The following FAQs will help you understand how insurance companies use your credit information and how this business practice affects the cost of your insurance:
1. What is “Credit Scoring”? A credit score is a number insurance companies assign consumers based on their credit history, such as bill paying history, the number and type of accounts they have, late payments, collection actions, outstanding debt and the age of their accounts.
2. Can an insurance company look at my credit information without my permission? Yes. Both the federal and state Fair Credit Reporting Acts (FCRA), say that insurance companies may look at credit information without your permission for underwriting purposes. The federal law can be found at www.ftc.gov.
3. Why do insurance companies use credit information? Some insurance companies have shown that information in a credit report can predict which consumers are likely to file insurance claims. They believe that consumers who are more likely to file claim should pay more for their insurance.
4. How do I know if an insurance company is looking at my credit? Ask your insurance agent or company if they use credit information for underwriting and rating. If credit history is used for underwriting, ask how it affects your eligibility for coverage. If credit history is used for rating, ask how it affects your insurance premium. Finally, you should ask if they will check the credit history of other people insured on your policy, such as family members, and how they will affect your policy.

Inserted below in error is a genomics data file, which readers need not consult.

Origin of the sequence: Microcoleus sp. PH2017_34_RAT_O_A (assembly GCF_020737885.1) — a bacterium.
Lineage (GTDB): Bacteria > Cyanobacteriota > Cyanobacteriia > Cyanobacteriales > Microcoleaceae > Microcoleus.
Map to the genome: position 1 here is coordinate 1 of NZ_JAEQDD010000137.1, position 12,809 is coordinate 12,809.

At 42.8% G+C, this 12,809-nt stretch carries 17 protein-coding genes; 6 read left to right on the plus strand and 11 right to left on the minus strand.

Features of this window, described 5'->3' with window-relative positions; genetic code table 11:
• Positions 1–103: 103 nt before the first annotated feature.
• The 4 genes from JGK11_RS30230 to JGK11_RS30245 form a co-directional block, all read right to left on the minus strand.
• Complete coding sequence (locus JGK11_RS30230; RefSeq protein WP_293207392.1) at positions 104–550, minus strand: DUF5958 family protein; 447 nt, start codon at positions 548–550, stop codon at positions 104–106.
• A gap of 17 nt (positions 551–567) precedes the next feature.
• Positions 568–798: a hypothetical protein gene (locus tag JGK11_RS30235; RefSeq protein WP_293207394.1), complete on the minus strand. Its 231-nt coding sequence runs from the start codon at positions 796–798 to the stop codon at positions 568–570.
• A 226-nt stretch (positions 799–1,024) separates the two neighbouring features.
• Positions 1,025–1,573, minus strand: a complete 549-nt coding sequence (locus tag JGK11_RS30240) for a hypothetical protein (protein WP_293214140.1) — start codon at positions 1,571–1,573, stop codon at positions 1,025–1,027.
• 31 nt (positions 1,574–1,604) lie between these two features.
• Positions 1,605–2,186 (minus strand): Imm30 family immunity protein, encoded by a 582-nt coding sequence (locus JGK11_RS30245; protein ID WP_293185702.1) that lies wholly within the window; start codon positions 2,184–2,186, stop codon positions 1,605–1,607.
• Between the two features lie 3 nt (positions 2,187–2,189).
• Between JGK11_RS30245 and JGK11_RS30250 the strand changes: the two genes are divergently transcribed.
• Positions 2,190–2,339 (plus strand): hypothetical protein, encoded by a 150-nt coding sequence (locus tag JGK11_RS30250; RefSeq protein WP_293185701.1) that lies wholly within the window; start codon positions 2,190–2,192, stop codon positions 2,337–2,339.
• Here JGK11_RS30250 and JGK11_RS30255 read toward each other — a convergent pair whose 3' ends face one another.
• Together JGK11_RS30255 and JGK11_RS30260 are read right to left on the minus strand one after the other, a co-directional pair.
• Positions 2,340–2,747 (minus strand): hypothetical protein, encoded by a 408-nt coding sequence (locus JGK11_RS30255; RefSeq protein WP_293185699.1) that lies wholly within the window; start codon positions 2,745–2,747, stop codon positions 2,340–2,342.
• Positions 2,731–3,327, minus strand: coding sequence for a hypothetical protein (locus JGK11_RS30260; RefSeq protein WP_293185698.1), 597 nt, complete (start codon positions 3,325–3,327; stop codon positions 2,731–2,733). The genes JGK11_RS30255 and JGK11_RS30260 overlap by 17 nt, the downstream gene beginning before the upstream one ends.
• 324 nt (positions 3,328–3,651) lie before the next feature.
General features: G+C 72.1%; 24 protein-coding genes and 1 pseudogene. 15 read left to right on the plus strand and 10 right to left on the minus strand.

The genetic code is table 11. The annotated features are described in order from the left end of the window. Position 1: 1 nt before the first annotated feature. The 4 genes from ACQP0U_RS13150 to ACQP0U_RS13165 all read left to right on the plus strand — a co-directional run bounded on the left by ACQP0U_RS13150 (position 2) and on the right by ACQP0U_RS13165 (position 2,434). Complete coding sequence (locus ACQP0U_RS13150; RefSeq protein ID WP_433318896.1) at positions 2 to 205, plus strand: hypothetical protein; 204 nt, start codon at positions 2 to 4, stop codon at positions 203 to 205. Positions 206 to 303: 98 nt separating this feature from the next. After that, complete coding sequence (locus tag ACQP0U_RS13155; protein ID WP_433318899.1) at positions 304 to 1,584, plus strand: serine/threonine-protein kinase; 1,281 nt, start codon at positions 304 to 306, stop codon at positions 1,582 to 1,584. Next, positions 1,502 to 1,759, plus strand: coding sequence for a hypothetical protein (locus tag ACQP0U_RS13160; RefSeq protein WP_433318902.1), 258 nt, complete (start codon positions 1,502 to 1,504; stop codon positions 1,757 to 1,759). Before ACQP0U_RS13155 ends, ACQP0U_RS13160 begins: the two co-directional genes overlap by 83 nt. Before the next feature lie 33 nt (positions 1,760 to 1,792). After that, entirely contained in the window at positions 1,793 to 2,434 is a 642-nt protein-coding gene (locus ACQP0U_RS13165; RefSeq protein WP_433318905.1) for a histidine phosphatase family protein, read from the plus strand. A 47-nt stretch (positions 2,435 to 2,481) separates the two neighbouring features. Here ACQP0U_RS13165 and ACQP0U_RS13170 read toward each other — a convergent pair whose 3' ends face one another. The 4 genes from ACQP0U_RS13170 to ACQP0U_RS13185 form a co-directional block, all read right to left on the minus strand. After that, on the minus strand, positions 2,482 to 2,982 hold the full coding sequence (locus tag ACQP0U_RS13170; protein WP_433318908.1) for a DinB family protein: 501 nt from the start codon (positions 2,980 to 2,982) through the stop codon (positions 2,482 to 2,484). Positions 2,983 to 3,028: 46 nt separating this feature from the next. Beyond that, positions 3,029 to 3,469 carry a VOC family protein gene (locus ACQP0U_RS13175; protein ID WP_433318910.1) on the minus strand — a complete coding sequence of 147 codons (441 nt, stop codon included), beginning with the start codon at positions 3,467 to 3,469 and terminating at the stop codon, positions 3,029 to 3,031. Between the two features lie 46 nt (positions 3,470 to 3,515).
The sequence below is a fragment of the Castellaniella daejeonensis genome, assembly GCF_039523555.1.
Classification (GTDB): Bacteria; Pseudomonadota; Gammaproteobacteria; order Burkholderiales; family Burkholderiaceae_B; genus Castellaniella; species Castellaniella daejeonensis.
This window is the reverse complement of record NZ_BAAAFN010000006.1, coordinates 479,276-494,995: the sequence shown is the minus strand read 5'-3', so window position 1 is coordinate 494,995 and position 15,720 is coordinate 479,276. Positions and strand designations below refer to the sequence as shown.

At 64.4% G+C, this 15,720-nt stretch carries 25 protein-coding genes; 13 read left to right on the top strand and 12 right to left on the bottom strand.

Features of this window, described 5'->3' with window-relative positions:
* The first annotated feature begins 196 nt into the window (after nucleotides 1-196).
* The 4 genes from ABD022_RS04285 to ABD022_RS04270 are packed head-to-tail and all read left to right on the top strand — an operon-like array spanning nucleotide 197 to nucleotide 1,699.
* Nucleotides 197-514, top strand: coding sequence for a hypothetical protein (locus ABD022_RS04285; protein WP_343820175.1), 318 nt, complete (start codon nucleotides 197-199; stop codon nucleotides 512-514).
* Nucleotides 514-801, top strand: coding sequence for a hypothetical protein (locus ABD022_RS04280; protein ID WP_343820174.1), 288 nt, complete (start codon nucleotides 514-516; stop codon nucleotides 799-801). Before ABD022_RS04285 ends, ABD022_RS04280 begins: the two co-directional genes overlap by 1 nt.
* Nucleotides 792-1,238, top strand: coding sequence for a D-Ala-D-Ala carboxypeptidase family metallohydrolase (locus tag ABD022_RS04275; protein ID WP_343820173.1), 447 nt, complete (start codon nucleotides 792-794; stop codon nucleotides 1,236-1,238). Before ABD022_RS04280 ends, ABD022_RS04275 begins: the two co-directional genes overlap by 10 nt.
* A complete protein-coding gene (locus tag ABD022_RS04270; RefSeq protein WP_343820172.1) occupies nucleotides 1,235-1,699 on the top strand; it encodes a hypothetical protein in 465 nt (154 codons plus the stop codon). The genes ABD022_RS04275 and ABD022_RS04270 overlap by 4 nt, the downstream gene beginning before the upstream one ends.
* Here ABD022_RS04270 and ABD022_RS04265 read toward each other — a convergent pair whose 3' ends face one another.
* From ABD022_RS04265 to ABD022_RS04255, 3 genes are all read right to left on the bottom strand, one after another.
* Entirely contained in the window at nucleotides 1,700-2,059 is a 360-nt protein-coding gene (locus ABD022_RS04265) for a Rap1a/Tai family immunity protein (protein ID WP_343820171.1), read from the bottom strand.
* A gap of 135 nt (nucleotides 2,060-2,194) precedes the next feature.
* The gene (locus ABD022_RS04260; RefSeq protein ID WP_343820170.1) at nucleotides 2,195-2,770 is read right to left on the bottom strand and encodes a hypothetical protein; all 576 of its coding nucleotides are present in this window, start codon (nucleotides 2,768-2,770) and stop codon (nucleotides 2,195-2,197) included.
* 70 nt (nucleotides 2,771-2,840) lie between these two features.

5. If I don’t have a credit history, will it affect my insurance purchase? Possibly. Effective June 30, 2003, insurers are restricted from increasing your rates if you don’t have a credit history. Those restrictions apply unless the insurer proves an increase is warranted for people of your age and sex, and who live in your general neighborhood. Because of this law, we anticipate that fewer insurers will penalize you because you don’t have a credit history.
There is something you can do. Sometimes an insurer will not be able to find a meaningful credit history for you. If you think you have a credit history but the insurer cannot find it, make sure your agent or insurance company has your correct name, address, social security number and birth date.
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